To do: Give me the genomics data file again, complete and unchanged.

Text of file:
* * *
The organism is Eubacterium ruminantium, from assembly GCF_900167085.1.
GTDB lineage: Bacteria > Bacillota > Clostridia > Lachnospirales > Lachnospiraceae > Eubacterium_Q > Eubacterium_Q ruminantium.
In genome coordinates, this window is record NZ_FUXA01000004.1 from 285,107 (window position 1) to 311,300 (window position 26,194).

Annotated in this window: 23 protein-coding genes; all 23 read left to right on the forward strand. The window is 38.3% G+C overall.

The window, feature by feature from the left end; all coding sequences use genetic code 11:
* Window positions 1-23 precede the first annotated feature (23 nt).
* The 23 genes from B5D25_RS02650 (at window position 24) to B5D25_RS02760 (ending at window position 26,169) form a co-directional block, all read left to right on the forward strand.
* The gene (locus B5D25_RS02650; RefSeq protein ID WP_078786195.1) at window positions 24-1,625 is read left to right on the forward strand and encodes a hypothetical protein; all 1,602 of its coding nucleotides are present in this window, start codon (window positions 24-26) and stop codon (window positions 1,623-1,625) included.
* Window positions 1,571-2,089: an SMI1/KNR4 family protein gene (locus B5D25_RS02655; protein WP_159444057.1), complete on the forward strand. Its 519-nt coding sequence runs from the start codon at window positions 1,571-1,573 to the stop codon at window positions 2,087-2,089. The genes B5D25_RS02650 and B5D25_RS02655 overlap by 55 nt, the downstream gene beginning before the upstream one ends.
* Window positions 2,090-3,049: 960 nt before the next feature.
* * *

The organism is Eubacterium ruminantium, from assembly GCF_900167085.1.
GTDB lineage: Bacteria > Bacillota > Clostridia > Lachnospirales > Lachnospiraceae > Eubacterium_Q > Eubacterium_Q ruminantium.
In genome coordinates, this window is record NZ_FUXA01000004.1 from 285,107 (window position 1) to 311,300 (window position 26,194).

Annotated in this window: 23 protein-coding genes; all 23 read left to right on the forward strand. The window is 38.3% G+C overall.

The window, feature by feature from the left end; all coding sequences use genetic code 11:
* Window positions 1-23 precede the first annotated feature (23 nt).
* The 23 genes from B5D25_RS02650 (at window position 24) to B5D25_RS02760 (ending at window position 26,169) form a co-directional block, all read left to right on the forward strand.
* The gene (locus B5D25_RS02650; RefSeq protein ID WP_078786195.1) at window positions 24-1,625 is read left to right on the forward strand and encodes a hypothetical protein; all 1,602 of its coding nucleotides are present in this window, start codon (window positions 24-26) and stop codon (window positions 1,623-1,625) included.
* Window positions 1,571-2,089: an SMI1/KNR4 family protein gene (locus B5D25_RS02655; protein WP_159444057.1), complete on the forward strand. Its 519-nt coding sequence runs from the start codon at window positions 1,571-1,573 to the stop codon at window positions 2,087-2,089. The genes B5D25_RS02650 and B5D25_RS02655 overlap by 55 nt, the downstream gene beginning before the upstream one ends.
* Window positions 2,090-3,049: 960 nt before the next feature.